Extrapolating my experience to other possible scenarios where concealment is still a priority and you want to have more accuracy but cant still carry around a rife, I’d say yes, the subgun has a place. I never shot anyone with one but I’ve seen how useful and handy they can be when a real rifle isn’t an option. If you had to evacuate your location on foot, go lite because of a need for speed or because you simply have to take other things with you, maybe carry a child, then it is a compact, light option that shares your main handguns ammo and mags. If you can through everything in the car trunk, then sure, go nuts and take anything, but for light carrying setups I believe that it does have a place.

The word “night vision” and “keeping the cost down”  don’t go together. Its like wanting to buy a cheap Ferrari. Maybe you find some old beat up car with the Italian brand horse in the hood, but it will certainly be a far cry from what you want. When it comes to night vision, you have to evaluate how important it is for you and how much you need it. NV just isn’t cheap, but in certain situations it does provide a huge tactical advantage and its worth the money. It is  one of those things where you either go all the way or just save up the money for later. Its easy to just waste money in toys that don’t work well. It’s a matter of clarity. The cheaper ones that cost a few hundred bucks just don’t have the clarity needed for seeing clearly enough so as to identify enemies hiding around, the ones that cost a couple thousands do. That’s why unless you get a quality 3rd gen, there’s a good chance you’ll be just throwing your money in a toy.
As of today, these are the best options:
Top of the line, generation 4:
NVM-14-Gen. 4 Night Vision Multi Purpose Systems with Accessories
NVM-14-Gen. 4 Night Vision Multi Purpose Systems with Accessories $4,603.95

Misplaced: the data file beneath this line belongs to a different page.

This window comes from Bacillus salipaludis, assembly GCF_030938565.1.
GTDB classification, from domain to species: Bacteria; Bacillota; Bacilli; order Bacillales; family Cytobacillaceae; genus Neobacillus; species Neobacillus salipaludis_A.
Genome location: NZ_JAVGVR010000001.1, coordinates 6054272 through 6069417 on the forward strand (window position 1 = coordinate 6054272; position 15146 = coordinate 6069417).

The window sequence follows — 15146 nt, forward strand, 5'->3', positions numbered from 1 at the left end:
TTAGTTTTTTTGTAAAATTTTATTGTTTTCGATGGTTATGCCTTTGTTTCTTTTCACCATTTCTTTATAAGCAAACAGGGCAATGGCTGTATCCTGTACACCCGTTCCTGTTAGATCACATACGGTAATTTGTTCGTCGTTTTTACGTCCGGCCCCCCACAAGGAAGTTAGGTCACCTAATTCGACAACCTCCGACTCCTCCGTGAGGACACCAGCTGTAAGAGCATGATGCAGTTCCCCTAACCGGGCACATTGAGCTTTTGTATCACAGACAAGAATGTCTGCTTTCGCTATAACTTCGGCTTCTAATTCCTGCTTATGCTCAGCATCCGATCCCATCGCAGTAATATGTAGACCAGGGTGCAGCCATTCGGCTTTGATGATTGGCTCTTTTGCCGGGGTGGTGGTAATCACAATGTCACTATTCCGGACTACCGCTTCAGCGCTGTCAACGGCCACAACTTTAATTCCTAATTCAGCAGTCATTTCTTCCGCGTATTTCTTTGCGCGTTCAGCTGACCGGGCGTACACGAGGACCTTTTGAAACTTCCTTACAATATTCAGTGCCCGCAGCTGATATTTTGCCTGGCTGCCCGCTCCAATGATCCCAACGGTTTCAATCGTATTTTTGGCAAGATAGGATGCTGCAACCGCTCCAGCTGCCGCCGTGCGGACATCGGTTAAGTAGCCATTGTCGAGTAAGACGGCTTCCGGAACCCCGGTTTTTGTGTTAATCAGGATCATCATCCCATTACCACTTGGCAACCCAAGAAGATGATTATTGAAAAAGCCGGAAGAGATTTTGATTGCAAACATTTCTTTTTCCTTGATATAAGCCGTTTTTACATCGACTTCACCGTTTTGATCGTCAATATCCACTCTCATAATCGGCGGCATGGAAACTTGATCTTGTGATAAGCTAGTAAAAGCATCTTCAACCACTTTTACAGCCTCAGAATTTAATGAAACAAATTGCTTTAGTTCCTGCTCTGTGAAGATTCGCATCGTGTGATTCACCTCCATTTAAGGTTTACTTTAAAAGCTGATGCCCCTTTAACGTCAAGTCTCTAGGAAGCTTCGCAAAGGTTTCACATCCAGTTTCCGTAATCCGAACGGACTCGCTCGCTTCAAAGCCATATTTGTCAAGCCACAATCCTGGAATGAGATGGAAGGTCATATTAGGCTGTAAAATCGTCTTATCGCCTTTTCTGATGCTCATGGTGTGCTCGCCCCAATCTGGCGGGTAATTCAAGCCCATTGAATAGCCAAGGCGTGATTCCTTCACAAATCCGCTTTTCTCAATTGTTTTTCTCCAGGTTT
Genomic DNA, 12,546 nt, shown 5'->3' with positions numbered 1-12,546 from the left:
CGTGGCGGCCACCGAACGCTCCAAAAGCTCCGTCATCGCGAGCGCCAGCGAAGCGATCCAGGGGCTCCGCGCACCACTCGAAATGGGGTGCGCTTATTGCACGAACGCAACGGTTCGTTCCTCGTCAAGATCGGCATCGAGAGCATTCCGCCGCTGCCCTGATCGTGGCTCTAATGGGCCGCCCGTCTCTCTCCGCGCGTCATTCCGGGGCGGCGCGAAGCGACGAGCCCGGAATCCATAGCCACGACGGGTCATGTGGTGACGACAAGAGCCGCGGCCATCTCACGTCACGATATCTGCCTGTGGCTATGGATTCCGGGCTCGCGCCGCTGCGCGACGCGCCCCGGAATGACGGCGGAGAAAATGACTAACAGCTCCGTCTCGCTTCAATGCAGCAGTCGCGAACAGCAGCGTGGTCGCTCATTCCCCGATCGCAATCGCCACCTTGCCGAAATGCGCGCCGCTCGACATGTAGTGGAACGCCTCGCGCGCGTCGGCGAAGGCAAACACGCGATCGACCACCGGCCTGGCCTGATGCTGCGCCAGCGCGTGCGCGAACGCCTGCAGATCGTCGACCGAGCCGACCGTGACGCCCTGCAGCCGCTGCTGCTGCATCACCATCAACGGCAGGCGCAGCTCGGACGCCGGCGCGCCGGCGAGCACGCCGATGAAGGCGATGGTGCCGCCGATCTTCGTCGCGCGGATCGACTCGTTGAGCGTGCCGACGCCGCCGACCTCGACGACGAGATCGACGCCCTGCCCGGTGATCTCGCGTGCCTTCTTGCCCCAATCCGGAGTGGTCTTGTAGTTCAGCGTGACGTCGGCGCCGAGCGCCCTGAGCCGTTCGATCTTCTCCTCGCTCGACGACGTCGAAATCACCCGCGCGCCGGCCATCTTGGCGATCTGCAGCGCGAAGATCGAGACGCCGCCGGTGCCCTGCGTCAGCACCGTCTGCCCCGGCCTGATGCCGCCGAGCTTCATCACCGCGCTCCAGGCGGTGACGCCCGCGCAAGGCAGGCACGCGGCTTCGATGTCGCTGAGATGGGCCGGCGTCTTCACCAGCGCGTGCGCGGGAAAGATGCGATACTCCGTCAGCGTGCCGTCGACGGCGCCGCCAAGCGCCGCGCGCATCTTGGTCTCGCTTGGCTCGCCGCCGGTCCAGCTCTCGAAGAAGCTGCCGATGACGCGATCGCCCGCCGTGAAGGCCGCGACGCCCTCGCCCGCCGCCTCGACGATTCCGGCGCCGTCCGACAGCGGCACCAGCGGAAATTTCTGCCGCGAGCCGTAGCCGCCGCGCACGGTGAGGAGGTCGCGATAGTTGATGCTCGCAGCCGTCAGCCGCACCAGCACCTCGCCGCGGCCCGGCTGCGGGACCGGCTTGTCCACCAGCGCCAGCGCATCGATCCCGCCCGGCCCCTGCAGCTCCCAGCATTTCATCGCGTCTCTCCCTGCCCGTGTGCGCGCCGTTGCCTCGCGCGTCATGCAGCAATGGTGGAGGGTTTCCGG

Generation 3,US Military Standard. Uses a single AA battery.
ATN PVS14-3 Gen 3 Night Vision Multi Purpose Monocular
ATN PVS14-3 Gen 3 Night Vision Multi Purpose Monocular $2,995.94

OPMOD PVS-14 Monocular Gen 3 PINNACLE Night Vision Scope – 64 lp/mm Res GNVPVS14-OPMOD $2,895.00
You want a monocular (more peripheral vision) that fits in your helmet. These pieces of equipment are expensive, but its not as if one costing half as much would somewhat do the same thing. It wont. Anything that provides similar capabilities will cost the same. That’s why you have to ask yourself how much you really need it. If you live in the country AND you can afford it, then yes, if I have my other preps covered I’d consider getting one. The advantage it provides at night puts you in a different level if you ever have to defend yourself from attackers in rural settings or far spread suburbs. IT also has applications for search and rescue if you ever need to find someone after dark or for hunting. In the city where there’s lots of artificial light and would only be of use during complete blackouts then that money may be put to better use elsewhere.
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Anonymous said...

What is your opinion of the thermal night vision (e.g. such as by Flir).

How does it compare in effectiveness to the traditional light amplification ones?

Anonymous said...

Unfortunately, in the US, stock kits for handguns are a no-go for most people. The ATF has decreed them to be short barreled rifles which are heavily regulated (read: long prison sentence if you're caught using one without having the proper forms). (I believe there is a loophole for vintage equipment if the stock were originally sold as a standard accessory, but I would still be very careful.)

Given the US regulatory environment, I think the pistol caliber carbine makes a lot more sense than a stock kit for a handgun.

Anonymous said...

Although expensive a RMR red dot on the slide of your Glock/S&W M&P, (you can get a gunsmith to attach it) increases the useable range of a pistol significantly. Important if it's your primary weapon.

Also the cheap night vision (gen1) would probably be good enough for indoor distances.